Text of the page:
Globalisation is, with no doubt, a necessary practise for the international maritime industry.  From containerships to delivery trucks, the transportation and distribution systems have combined, bringing the industrial activities much closer to the global markets.  Maritime transport, has been developed and influenced by the evolution of world trade (Stopford, 2009).  Apart from the positive changes that came with global shipping, in previous paragraphs various environmental problems were also mentioned and this should be the main focus of maritime industries.  As they are looking for new ways to increase economic growth, at the same time they must be looking at the precautions that need to be taken in order to reduce the environmental pollution, in order to take full advantage of the economic growth as the economic effects rely on the improvements that are made.  Technology is a key element of globalisation and the developments in technology are essential to the success of transportation.  However, there is always need for improvement, in order to control, and even better, eliminate the negative impacts that globalisation has on the environment and human health and at the same time continue developing the maritime transport in the global markets.  A suggestion for improvement, amongst the ones mentioned in previous sections, might be for the Governments to efficiently train their Port State Officers. In addition, ship management, ship owning Companies to train staff in order to gain knowledge of the new modern developments and practices of the maritime industry, as the global market expands and changes fast. The main focus should be on the fact that it is up to the people to eliminate any negative impact of globalisation and benefit to the maximum from all positive impacts of globalisation.

References:

 Branch, A., and Robarts, M. (1996). Elements of Shipping. 9th edn. London: Springer Science and Media B.V.

 Stopford, M. (2009). Maritime Economics. 9th edn. New York: Routledge.

 The Maritime Executive, 2015. Shipping and the Law Debates “Brave New World” (online). Available at: https://maritime-executive.com/pressrelease/shipping--the-law-2015-debates-brave-new-world(Accessed December 11th, 2017).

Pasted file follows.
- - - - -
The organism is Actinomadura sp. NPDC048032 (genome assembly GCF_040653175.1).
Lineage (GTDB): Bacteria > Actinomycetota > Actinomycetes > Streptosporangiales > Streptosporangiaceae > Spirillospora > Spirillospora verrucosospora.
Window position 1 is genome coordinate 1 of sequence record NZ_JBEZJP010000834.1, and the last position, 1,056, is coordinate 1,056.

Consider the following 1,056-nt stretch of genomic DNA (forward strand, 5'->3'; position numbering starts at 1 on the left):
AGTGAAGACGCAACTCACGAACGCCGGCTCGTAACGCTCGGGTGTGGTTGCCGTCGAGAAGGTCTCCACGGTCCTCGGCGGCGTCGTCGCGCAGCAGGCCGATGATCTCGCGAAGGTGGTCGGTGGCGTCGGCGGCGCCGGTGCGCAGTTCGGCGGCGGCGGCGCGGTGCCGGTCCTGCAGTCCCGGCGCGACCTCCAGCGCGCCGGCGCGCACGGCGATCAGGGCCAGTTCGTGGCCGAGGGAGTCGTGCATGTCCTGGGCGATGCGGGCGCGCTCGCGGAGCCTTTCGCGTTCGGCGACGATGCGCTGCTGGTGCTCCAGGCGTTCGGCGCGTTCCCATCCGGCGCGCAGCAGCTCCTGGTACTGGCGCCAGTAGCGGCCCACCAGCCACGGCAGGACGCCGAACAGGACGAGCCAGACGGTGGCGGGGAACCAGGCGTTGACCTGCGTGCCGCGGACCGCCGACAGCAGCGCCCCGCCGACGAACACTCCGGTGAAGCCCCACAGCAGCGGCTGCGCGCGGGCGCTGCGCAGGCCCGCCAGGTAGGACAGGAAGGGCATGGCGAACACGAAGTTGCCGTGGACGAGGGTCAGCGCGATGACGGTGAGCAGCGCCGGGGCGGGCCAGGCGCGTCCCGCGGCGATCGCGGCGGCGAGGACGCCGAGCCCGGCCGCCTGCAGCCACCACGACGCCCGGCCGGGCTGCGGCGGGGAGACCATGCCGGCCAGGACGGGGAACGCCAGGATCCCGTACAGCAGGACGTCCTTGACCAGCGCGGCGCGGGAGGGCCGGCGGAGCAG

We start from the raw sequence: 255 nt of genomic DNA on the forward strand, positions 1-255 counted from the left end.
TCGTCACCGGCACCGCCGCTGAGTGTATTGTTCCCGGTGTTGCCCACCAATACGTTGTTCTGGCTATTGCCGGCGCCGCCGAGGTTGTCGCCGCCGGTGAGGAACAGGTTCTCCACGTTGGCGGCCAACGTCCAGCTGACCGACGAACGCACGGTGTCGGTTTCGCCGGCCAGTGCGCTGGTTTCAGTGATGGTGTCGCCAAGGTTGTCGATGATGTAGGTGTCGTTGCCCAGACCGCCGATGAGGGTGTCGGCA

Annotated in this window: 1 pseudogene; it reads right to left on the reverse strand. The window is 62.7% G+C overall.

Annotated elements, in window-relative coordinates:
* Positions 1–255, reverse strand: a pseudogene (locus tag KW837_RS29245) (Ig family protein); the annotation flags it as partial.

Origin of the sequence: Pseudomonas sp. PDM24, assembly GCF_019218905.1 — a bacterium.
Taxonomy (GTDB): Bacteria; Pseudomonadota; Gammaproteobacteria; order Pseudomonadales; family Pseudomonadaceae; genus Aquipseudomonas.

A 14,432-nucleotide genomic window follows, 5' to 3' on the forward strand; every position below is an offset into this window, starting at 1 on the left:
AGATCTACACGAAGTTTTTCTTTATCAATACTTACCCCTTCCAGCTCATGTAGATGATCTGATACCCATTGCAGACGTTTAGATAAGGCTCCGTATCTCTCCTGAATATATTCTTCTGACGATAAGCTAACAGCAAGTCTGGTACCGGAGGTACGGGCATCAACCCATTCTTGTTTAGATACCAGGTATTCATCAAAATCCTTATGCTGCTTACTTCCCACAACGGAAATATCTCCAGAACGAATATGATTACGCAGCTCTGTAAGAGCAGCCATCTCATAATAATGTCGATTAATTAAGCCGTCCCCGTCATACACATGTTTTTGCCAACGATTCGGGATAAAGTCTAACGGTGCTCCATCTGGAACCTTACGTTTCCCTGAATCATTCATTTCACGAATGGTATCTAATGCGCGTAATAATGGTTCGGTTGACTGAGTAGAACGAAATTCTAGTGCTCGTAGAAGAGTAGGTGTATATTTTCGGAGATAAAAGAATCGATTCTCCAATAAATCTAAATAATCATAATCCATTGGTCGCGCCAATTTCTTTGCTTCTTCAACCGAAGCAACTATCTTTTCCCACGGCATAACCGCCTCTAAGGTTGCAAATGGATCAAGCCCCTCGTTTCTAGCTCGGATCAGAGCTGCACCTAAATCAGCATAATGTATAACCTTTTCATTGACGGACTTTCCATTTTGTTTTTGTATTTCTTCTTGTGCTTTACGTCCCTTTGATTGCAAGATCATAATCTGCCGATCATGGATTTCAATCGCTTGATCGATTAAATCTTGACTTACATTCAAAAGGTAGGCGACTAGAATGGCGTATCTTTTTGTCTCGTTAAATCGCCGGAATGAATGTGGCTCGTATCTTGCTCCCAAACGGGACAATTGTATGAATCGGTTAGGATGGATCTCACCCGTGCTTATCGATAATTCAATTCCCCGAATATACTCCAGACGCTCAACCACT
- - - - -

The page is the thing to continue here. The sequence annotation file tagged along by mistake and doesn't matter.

 OECD. Globalisation, Transport and the Environment (online). Available at: https://www.oecd.org/greengrowth/greening-transport/45095528.pdf (Accessed December 12th, 2017).

 OECD. The Impacts of Globalisation on International Maritime Transport Activity, 2008 (online). Available at: https://www.oecd.org/greengrowth/greening-transport/45095528.pdf (Accessed December 11th, 2017).

 Rodrigue, J., Transportation and Globalisation (online). Available at: https://pdfs.semanticscholar.org/5446/b2ddd85d34456d4c4a7abab0d738762b8740.pdf (Accessed December 14th, 2017).

 The Role of Maritime Transport in the Development of World Economy, 2014 (online). Available at: http://www.orizonturi.ucdc.ro/arhiva/2014_khe_62_pdf/khe_vol_6_iss_2_177to184.pdf (Accessed December 12th, 2017).

 UNCTAD. Review of Marine Transport, 2016 (online). Available at: http://unctad.org/en/PublicationsLibrary/rmt2016_en.pdf (Accessed December 14th, 2017).

 Our World in Data. Oil Spills (online). Available at: https://ourworldindata.org/oil-spills/ (Accessed December 15th, 2017).

 European Shortsea Network (online). Available at: https://ourworldindata.org/oil-spills/ (Accessed December 17th, 2017).

 Yergin, D. (2008). The Prize: The Epic Quest for Oil, Money and Power. New York: Free Press.

 IMO. Marine Environment (online). Available at: http://www.imo.org/en/OurWork/Environment/Pages/Default.aspx (Accessed December 14th, 2017).

 Corbett, J. J., and Koehler, H. W., (2004). Considering Alternative Input Parameters in an Activity – Based Ship Fuel Consumption and Emissions Model Journal of Geophysical Research.

 Corbett, J. J., and Winebrake J. J., (2010). International Maritime Shipping: The Impact of Globalisation on Activity Levels. Chapter 3. Organisation for Economic Cooperation and Development (pp. 55-79).